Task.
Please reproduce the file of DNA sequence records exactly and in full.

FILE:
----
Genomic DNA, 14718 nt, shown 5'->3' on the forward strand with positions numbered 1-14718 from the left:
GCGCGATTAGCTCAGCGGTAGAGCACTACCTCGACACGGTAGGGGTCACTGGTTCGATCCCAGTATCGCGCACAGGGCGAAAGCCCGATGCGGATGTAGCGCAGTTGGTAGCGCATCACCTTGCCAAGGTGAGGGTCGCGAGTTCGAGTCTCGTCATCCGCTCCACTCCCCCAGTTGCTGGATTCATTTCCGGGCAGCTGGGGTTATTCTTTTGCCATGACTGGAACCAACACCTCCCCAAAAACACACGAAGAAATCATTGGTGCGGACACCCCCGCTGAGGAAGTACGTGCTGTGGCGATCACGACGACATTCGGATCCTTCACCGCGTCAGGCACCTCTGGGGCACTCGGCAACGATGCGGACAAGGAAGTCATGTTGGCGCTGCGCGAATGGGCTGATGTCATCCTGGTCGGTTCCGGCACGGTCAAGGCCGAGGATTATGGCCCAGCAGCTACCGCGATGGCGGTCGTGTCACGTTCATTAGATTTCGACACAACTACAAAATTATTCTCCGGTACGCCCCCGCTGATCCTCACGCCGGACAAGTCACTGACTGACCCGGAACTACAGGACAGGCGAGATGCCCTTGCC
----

Genomic DNA, 14718 nt, shown 5'->3' on the forward strand with positions numbered 1-14718 from the left:
GCGCGATTAGCTCAGCGGTAGAGCACTACCTCGACACGGTAGGGGTCACTGGTTCGATCCCAGTATCGCGCACAGGGCGAAAGCCCGATGCGGATGTAGCGCAGTTGGTAGCGCATCACCTTGCCAAGGTGAGGGTCGCGAGTTCGAGTCTCGTCATCCGCTCCACTCCCCCAGTTGCTGGATTCATTTCCGGGCAGCTGGGGTTATTCTTTTGCCATGACTGGAACCAACACCTCCCCAAAAACACACGAAGAAATCATTGGTGCGGACACCCCCGCTGAGGAAGTACGTGCTGTGGCGATCACGACGACATTCGGATCCTTCACCGCGTCAGGCACCTCTGGGGCACTCGGCAACGATGCGGACAAGGAAGTCATGTTGGCGCTGCGCGAATGGGCTGATGTCATCCTGGTCGGTTCCGGCACGGTCAAGGCCGAGGATTATGGCCCAGCAGCTACCGCGATGGCGGTCGTGTCACGTTCATTAGATTTCGACACAACTACAAAATTATTCTCCGGTACGCCCCCGCTGATCCTCACGCCGGACAAGTCACTGACTGACCCGGAACTACAGGACAGGCGAGATGCCCTTGCC